Confusion plagues the right: Why it doesn't understand liberal views of the Hobby Lobby case

Opposing a religious exemption to the contraception mandate is about more than just principle

Published March 25, 2014 6:00PM (EDT)

                           (flickr/Nicholas Eckhart)
(flickr/Nicholas Eckhart)

Conservative columnist Ramesh Ponnuru wrote an interesting piece yesterday at National Review arguing that while liberals have constricted their views of the extent of religious liberty over the years, conservatives, though tactically divided, have been consistent on the issue.

The hook for his article is today's oral arguments before the Supreme Court, in the case that will decide whether corporations should be able to obtain a religious exemption from the Affordable Care Act's contraception mandate, and possibly other laws and regulations. He draws on history that's outside my wheelhouse, but makes an intuitive case --religion has been a consistently dominant force in conservative politics for a long time now, but a smaller, shrinking one in liberal politics.

But I think he both over- and understates my position here:

One response from liberals was that they had not retreated an inch from the defense of individuals’ religious freedoms but were objecting only to the attempt to grant those freedoms to corporations…. [But] the fact is that some contemporary liberals are objecting on principle to exemptions for anyone: My article cited Brian Beutler, and if any liberals have criticized him on this point I haven’t seen it.

He's referring to a piece I wrote about the evolving tension between religious observers and the expansion of LGBT rights. But he interprets my personal view to be more rigid, in some ways, than it actually is.

So my personal view (for whatever it's worth) is that I don't think there's a very compelling case for the charitable deduction -- which props up religious institutions and myriad other nonprofits -- in general, just like I don't think there are compelling cases for tax expenditures. Moreover, given the existence of tax-exempt status for churches, I also think it's morally inconsistent to, for instance, oppose tax-exempt status for churches that refuse to perform interracial marriages, but support tax-exempt status for churches that refuse to perform same-sex marriages.

However, I realize this is a complex question that touches on religious teaching and pits competing liberties against each other, so I put together some thoughts on where it makes most sense to draw the line in this article. I think Ponnuru would be surprised to learn about all of the exemptions liberals would support, or tolerate.

All that said, it's hard to overstate the differences between the religious right's resistance to same-sex marriage and the normalization of same-sex relationships, especially within their religious institutions, and the specific argument that religious business owners should be exempt from the ACA's contraception requirement, and other generally applicable laws and regulations, within secular ones.

There is a principle at stake here, as Ponnuru suggests. Entrepreneurs, like the owners of Hobby Lobby, are provided innumerable privileges by the public that allow their businesses to thrive, and the price of those privileges is that they have to adhere to public laws and regulations. But vis-à-vis the contraception requirement in particular, the argument against a Supreme Court ruling in Hobby Lobby's favor is actually about principle and unintended consequences in equal measure.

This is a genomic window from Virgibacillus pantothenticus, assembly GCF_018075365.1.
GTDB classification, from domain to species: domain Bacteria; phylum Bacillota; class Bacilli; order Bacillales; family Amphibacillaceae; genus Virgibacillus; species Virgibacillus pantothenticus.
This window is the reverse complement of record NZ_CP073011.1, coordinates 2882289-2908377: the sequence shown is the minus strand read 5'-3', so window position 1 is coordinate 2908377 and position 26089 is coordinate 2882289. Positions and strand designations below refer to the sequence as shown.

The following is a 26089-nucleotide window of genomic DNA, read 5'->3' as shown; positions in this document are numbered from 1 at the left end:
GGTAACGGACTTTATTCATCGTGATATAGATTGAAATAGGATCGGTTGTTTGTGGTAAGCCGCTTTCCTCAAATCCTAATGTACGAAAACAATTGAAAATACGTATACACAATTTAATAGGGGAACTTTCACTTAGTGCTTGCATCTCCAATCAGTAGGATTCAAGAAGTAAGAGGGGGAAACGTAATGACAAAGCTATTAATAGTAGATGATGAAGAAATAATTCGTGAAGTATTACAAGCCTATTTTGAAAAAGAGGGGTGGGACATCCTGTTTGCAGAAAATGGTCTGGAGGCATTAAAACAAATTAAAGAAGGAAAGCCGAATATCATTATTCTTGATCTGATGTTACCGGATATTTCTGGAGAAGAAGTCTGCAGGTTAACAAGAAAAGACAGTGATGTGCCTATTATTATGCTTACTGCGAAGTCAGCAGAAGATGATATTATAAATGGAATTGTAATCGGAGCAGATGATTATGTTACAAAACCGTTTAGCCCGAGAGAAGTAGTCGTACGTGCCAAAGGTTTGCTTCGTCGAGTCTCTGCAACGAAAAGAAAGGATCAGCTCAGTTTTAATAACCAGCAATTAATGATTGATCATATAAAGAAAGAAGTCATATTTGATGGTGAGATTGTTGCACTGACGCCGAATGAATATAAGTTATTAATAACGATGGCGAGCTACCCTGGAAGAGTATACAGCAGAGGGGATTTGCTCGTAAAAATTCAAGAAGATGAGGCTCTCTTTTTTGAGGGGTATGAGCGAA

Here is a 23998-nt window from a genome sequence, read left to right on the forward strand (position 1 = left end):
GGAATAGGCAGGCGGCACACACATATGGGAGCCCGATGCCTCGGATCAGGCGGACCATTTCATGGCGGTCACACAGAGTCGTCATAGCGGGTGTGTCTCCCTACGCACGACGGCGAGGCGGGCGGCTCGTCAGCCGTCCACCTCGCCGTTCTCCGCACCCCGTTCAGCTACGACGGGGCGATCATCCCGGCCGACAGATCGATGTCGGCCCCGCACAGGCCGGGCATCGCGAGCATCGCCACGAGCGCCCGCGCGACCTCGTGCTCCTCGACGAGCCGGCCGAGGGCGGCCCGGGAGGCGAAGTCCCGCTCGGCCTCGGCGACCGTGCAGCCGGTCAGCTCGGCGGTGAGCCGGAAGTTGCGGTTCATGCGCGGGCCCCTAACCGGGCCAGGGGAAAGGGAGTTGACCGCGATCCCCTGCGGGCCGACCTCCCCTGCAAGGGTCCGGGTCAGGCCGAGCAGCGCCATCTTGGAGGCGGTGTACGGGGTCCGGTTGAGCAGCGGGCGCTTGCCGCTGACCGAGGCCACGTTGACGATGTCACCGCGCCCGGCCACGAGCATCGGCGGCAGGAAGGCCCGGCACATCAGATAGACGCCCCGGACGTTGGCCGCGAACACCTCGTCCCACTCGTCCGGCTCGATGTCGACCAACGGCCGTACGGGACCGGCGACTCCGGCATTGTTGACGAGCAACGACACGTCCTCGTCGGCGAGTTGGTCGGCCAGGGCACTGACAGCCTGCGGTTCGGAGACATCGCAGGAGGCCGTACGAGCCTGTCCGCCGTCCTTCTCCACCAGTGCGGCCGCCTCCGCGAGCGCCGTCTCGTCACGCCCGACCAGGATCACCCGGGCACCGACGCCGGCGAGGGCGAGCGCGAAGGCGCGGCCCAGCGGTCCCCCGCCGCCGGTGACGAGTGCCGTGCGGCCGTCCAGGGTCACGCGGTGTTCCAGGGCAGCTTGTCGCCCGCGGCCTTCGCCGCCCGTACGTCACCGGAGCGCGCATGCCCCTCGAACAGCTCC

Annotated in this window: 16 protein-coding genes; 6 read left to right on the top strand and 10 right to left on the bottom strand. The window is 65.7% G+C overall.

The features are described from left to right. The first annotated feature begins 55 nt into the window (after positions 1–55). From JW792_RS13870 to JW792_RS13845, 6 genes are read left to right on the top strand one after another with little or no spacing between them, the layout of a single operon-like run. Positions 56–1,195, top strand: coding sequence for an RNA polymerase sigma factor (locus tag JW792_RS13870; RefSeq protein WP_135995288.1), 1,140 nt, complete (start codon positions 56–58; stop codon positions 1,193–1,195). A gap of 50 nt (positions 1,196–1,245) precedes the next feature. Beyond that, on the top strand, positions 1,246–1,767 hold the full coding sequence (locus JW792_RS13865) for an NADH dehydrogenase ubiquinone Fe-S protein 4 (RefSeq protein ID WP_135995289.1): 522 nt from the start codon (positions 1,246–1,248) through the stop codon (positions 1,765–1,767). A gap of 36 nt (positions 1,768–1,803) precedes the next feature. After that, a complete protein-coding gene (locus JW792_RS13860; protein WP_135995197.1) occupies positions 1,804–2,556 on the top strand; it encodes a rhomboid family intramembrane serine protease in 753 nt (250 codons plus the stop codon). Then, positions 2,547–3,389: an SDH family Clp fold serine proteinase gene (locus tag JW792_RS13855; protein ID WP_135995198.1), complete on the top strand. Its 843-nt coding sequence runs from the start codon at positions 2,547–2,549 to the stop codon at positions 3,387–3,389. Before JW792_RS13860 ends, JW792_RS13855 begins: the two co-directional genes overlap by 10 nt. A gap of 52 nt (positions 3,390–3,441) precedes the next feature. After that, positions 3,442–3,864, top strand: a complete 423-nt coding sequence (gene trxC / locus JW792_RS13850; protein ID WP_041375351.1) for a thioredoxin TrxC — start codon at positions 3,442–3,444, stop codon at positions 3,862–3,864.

Hobby Lobby's owners have many options if they genuinely don't want to offer their employees health insurance that covers contraception. They could stop sponsoring insurance for their employees altogether, though this would require giving up one of those lucrative tax preferences, and possibly paying a steep tax penalty. They could lobby to eliminate the employer mandate or the contraception mandate by statute. They could ask Congress for a limited exemption that would apply to companies, on the condition that they advertise the missing benefit to prospective employees, or push for the creation of a much smaller, subordinate penalty for companies that provide all guaranteed benefits except for contraception. That's just for starters.

But if they obtain an exemption from the court on religious grounds, even one drawn very narrowly, the unintended consequences could reach much further than the relatively narrow dispute over contraception, significantly altering the balance of competing liberties and private interests in secular spaces, and be very difficult to reverse.

Conservatives generally write off this argument, or insist there is no slippery slope (in part, I think, because they share Hobby Lobby's beliefs about contraception, but do not similarly sympathize with religious employers who might try to limit health benefits in more dramatic ways, or import religious views into their hiring or business practices). But I don't think many of them have grappled with it forthrightly.

By Brian Beutler

Brian Beutler is Salon's political writer. Email him at and follow him on Twitter at @brianbeutler.

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